Feedback: david.whitehouse@thegwpf.com

4) Steven Hayward: Climate Change Has Run Its Course
The Wall Street Journal, 5 June 2018

Its descent into social-justice identity politics is the last gasp of a cause that has lost its vitality.



Climate change is over. No, I’m not saying the climate will not change in the future, or that human influence on the climate is negligible. I mean simply that climate change is no longer a pre-eminent policy issue. All that remains is boilerplate rhetoric from the political class, frivolous nuisance lawsuits, and bureaucratic mandates on behalf of special-interest renewable-energy rent seekers.

Judged by deeds rather than words, most national governments are backing away from forced-marched decarbonization. You can date the arc of climate change as a policy priority from 1988, when highly publicized congressional hearings first elevated the issue, to 2018. President Trump’s ostentatious withdrawal from the Paris Agreement merely ratified a trend long becoming evident.

A good indicator of why climate change as an issue is over can be found early in the text of the Paris Agreement. The “nonbinding” pact declares that climate action must include concern for “gender equality, empowerment of women, and intergenerational equity” as well as “the importance for some of the concept of ‘climate justice.’ ” Another is Sarah Myhre’s address at the most recent meeting of the American Geophysical Union, in which she proclaimed that climate change cannot fully be addressed without also grappling with the misogyny and social injustice that have perpetuated the problem for decades.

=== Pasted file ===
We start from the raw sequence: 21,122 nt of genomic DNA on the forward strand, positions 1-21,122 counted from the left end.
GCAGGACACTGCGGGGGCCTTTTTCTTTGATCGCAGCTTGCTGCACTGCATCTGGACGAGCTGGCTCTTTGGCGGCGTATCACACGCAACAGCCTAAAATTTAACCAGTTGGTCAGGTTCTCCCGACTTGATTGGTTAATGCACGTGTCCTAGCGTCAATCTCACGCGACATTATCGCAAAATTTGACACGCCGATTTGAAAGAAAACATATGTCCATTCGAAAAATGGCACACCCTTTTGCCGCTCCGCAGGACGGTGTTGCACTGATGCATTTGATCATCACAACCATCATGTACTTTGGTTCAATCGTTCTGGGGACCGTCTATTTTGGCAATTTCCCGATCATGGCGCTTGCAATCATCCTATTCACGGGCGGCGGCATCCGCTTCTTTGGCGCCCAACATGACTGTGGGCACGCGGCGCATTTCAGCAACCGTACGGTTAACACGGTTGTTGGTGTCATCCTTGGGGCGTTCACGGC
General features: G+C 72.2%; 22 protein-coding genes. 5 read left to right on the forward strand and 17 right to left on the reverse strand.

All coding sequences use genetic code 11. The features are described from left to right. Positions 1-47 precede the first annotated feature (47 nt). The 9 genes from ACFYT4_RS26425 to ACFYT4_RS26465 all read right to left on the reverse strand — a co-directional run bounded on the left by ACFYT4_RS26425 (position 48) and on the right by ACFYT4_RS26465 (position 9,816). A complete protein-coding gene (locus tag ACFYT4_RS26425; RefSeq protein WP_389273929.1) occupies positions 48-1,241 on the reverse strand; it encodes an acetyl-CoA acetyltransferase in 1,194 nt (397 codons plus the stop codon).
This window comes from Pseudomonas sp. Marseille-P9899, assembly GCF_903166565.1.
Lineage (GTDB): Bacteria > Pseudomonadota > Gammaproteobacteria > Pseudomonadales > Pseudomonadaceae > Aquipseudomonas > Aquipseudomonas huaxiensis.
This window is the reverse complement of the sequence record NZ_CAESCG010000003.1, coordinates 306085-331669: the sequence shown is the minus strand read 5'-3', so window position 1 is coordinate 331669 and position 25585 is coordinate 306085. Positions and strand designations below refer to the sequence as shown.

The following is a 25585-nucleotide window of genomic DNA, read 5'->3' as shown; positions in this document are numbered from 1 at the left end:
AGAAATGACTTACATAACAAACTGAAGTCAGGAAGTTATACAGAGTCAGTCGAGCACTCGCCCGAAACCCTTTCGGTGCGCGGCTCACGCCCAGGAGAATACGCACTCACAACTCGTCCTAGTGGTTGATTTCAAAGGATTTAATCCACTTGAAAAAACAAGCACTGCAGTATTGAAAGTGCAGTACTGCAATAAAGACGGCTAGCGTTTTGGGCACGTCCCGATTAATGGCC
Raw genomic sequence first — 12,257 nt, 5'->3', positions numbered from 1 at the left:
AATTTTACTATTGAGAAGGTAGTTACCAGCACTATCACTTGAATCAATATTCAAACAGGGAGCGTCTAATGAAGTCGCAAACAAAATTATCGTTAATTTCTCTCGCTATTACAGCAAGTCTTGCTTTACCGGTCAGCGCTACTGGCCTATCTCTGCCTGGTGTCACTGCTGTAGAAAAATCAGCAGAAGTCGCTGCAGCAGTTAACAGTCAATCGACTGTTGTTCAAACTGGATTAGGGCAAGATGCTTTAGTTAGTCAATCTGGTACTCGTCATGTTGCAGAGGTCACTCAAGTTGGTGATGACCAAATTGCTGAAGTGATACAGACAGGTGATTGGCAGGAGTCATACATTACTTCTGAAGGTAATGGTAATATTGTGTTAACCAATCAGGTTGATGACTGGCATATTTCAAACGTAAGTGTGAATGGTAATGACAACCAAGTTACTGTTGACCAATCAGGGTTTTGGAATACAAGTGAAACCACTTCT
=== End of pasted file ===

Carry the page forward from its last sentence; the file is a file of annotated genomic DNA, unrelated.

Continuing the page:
The descent of climate change into the abyss of social-justice identity politics represents the last gasp of a cause that has lost its vitality. Climate alarm is like a car alarm—a blaring noise people are tuning out.

This outcome was predictable. Political scientist Anthony Downs described the downward trajectory of many political movements in an article for the Public Interest, “Up and Down With Ecology: The ‘Issue-Attention Cycle,’ ” published in 1972, long before the climate-change campaign began. Observing the movements that had arisen to address issues like crime, poverty and even the U.S.-Soviet space race, Mr. Downs discerned a five-stage cycle through which political issues pass regularly.

The first stage involves groups of experts and activists calling attention to a public problem, which leads quickly to the second stage, wherein the alarmed media and political class discover the issue. The second stage typically includes a large amount of euphoric enthusiasm—you might call it the “dopamine” stage—as activists conceive the issue in terms of global peril and salvation.

This tendency explains the fanaticism with which divinity-school dropouts Al Gore and Jerry Brown have warned of climate change.

Then comes the third stage: the hinge. As Mr. Downs explains, there soon comes “a gradually spreading realization that the cost of ‘solving’ the problem is very high indeed.” That’s where we’ve been since the United Nations’ traveling climate circus committed itself to the fanatical mission of massive near-term reductions in fossil fuel consumption, codified in unrealistic proposals like the Kyoto Protocol. This third stage, Mr. Downs continues, “becomes almost imperceptibly transformed into the fourth stage: a gradual decline in the intensity of public interest in the problem.”